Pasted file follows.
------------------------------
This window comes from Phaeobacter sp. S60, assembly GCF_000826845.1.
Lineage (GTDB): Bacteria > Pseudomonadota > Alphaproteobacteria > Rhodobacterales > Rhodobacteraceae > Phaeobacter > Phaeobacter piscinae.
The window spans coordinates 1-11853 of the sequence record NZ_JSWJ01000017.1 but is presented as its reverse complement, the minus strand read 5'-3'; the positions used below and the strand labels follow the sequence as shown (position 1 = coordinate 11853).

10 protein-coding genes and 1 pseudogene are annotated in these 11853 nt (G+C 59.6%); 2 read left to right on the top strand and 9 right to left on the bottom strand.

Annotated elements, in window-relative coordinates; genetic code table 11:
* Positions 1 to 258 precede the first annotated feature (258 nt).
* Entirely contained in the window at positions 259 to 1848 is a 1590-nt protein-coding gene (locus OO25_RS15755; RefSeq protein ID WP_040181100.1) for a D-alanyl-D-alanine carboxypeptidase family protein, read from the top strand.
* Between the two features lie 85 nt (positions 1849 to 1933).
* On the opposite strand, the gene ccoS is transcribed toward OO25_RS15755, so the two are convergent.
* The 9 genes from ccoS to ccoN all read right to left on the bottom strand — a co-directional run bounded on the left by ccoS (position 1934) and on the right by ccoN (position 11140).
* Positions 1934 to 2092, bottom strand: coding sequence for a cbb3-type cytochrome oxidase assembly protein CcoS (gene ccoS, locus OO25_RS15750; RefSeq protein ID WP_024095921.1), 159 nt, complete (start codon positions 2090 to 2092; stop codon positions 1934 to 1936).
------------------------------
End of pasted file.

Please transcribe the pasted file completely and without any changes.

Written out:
This window comes from Phaeobacter sp. S60, assembly GCF_000826845.1.
Lineage (GTDB): Bacteria > Pseudomonadota > Alphaproteobacteria > Rhodobacterales > Rhodobacteraceae > Phaeobacter > Phaeobacter piscinae.
The window spans coordinates 1-11853 of the sequence record NZ_JSWJ01000017.1 but is presented as its reverse complement, the minus strand read 5'-3'; the positions used below and the strand labels follow the sequence as shown (position 1 = coordinate 11853).

10 protein-coding genes and 1 pseudogene are annotated in these 11853 nt (G+C 59.6%); 2 read left to right on the top strand and 9 right to left on the bottom strand.

Annotated elements, in window-relative coordinates; genetic code table 11:
* Positions 1 to 258 precede the first annotated feature (258 nt).
* Entirely contained in the window at positions 259 to 1848 is a 1590-nt protein-coding gene (locus OO25_RS15755; RefSeq protein ID WP_040181100.1) for a D-alanyl-D-alanine carboxypeptidase family protein, read from the top strand.
* Between the two features lie 85 nt (positions 1849 to 1933).
* On the opposite strand, the gene ccoS is transcribed toward OO25_RS15755, so the two are convergent.
* The 9 genes from ccoS to ccoN all read right to left on the bottom strand — a co-directional run bounded on the left by ccoS (position 1934) and on the right by ccoN (position 11140).
* Positions 1934 to 2092, bottom strand: coding sequence for a cbb3-type cytochrome oxidase assembly protein CcoS (gene ccoS, locus OO25_RS15750; RefSeq protein ID WP_024095921.1), 159 nt, complete (start codon positions 2090 to 2092; stop codon positions 1934 to 1936).